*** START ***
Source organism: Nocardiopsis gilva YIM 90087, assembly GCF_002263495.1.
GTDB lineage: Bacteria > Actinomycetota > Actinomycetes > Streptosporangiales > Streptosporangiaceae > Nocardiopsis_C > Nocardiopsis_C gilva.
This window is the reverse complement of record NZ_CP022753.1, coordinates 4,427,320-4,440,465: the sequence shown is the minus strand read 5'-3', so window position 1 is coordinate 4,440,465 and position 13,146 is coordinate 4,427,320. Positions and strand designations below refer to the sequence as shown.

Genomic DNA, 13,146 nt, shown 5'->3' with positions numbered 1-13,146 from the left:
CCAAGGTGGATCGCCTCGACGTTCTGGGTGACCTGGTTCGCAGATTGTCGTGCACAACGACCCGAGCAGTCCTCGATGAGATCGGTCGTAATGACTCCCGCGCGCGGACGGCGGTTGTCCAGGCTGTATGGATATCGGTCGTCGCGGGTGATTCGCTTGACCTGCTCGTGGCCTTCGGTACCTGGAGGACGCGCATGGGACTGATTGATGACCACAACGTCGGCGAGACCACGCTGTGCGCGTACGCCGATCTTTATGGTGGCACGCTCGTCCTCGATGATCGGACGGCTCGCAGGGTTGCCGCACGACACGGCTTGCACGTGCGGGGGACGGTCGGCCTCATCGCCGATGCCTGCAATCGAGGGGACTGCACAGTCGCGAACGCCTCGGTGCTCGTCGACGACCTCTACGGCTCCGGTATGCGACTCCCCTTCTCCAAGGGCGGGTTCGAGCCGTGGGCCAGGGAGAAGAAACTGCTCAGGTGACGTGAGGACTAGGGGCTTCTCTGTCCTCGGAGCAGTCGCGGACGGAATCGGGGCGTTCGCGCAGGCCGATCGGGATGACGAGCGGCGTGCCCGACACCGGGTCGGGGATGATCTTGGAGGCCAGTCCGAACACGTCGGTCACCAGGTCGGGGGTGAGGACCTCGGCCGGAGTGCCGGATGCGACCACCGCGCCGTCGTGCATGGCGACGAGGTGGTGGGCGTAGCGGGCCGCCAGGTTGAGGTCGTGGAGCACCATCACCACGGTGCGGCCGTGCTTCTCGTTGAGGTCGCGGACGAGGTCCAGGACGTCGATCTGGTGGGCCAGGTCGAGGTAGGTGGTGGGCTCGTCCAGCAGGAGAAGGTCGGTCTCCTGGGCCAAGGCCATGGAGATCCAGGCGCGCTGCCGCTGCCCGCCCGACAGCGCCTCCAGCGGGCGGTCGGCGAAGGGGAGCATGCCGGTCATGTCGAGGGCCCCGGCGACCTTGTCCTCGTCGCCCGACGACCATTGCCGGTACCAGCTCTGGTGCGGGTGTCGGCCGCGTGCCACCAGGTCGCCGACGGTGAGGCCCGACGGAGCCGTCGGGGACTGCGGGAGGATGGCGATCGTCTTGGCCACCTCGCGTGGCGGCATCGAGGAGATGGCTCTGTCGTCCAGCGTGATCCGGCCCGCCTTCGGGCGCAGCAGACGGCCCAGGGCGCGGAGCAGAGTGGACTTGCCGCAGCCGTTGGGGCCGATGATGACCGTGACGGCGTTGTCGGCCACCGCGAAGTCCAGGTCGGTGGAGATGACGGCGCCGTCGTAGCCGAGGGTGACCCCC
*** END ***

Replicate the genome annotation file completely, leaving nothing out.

Source organism: Nocardiopsis gilva YIM 90087, assembly GCF_002263495.1.
GTDB lineage: Bacteria > Actinomycetota > Actinomycetes > Streptosporangiales > Streptosporangiaceae > Nocardiopsis_C > Nocardiopsis_C gilva.
This window is the reverse complement of record NZ_CP022753.1, coordinates 4,427,320-4,440,465: the sequence shown is the minus strand read 5'-3', so window position 1 is coordinate 4,440,465 and position 13,146 is coordinate 4,427,320. Positions and strand designations below refer to the sequence as shown.

Genomic DNA, 13,146 nt, shown 5'->3' with positions numbered 1-13,146 from the left:
CCAAGGTGGATCGCCTCGACGTTCTGGGTGACCTGGTTCGCAGATTGTCGTGCACAACGACCCGAGCAGTCCTCGATGAGATCGGTCGTAATGACTCCCGCGCGCGGACGGCGGTTGTCCAGGCTGTATGGATATCGGTCGTCGCGGGTGATTCGCTTGACCTGCTCGTGGCCTTCGGTACCTGGAGGACGCGCATGGGACTGATTGATGACCACAACGTCGGCGAGACCACGCTGTGCGCGTACGCCGATCTTTATGGTGGCACGCTCGTCCTCGATGATCGGACGGCTCGCAGGGTTGCCGCACGACACGGCTTGCACGTGCGGGGGACGGTCGGCCTCATCGCCGATGCCTGCAATCGAGGGGACTGCACAGTCGCGAACGCCTCGGTGCTCGTCGACGACCTCTACGGCTCCGGTATGCGACTCCCCTTCTCCAAGGGCGGGTTCGAGCCGTGGGCCAGGGAGAAGAAACTGCTCAGGTGACGTGAGGACTAGGGGCTTCTCTGTCCTCGGAGCAGTCGCGGACGGAATCGGGGCGTTCGCGCAGGCCGATCGGGATGACGAGCGGCGTGCCCGACACCGGGTCGGGGATGATCTTGGAGGCCAGTCCGAACACGTCGGTCACCAGGTCGGGGGTGAGGACCTCGGCCGGAGTGCCGGATGCGACCACCGCGCCGTCGTGCATGGCGACGAGGTGGTGGGCGTAGCGGGCCGCCAGGTTGAGGTCGTGGAGCACCATCACCACGGTGCGGCCGTGCTTCTCGTTGAGGTCGCGGACGAGGTCCAGGACGTCGATCTGGTGGGCCAGGTCGAGGTAGGTGGTGGGCTCGTCCAGCAGGAGAAGGTCGGTCTCCTGGGCCAAGGCCATGGAGATCCAGGCGCGCTGCCGCTGCCCGCCCGACAGCGCCTCCAGCGGGCGGTCGGCGAAGGGGAGCATGCCGGTCATGTCGAGGGCCCCGGCGACCTTGTCCTCGTCGCCCGACGACCATTGCCGGTACCAGCTCTGGTGCGGGTGTCGGCCGCGTGCCACCAGGTCGCCGACGGTGAGGCCCGACGGAGCCGTCGGGGACTGCGGGAGGATGGCGATCGTCTTGGCCACCTCGCGTGGCGGCATCGAGGAGATGGCTCTGTCGTCCAGCGTGATCCGGCCCGCCTTCGGGCGCAGCAGACGGCCCAGGGCGCGGAGCAGAGTGGACTTGCCGCAGCCGTTGGGGCCGATGATGACCGTGACGGCGTTGTCGGCCACCGCGAAGTCCAGGTCGGTGGAGATGACGGCGCCGTCGTAGCCGAGGGTGACCCCC